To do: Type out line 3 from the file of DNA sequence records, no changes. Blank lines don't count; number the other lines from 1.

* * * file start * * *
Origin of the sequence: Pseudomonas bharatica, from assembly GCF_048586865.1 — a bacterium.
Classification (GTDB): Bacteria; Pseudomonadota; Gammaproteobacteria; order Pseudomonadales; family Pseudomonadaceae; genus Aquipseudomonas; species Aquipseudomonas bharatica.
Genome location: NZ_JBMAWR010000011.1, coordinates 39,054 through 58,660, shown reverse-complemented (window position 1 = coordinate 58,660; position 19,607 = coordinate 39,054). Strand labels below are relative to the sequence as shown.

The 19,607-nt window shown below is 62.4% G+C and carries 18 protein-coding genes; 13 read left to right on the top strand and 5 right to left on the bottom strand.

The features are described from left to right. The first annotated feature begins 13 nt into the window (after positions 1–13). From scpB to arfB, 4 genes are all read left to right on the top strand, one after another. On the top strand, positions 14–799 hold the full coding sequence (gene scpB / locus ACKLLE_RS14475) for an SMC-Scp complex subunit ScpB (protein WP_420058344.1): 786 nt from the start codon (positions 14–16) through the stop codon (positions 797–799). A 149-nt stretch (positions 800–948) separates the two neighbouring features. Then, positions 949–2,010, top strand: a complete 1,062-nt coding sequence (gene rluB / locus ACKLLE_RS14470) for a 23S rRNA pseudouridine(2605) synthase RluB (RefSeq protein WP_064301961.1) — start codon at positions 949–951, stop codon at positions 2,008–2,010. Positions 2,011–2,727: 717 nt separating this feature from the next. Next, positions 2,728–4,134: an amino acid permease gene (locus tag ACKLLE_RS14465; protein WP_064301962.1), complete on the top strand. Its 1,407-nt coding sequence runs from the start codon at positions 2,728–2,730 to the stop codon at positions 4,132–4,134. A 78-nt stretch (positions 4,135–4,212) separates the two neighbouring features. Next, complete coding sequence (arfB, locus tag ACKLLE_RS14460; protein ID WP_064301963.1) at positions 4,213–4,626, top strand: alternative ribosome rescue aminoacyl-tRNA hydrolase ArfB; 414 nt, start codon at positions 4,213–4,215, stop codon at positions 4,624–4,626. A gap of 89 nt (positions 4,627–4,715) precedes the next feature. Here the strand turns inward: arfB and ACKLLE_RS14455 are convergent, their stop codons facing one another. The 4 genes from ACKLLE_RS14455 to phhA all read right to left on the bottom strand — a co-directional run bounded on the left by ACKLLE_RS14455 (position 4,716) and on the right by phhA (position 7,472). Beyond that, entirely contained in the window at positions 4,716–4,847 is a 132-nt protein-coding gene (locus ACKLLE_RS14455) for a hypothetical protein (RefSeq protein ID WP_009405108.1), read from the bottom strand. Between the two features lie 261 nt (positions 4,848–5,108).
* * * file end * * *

Genome location: NZ_JBMAWR010000011.1, coordinates 39,054 through 58,660, shown reverse-complemented (window position 1 = coordinate 58,660; position 19,607 = coordinate 39,054). Strand labels below are relative to the sequence as shown.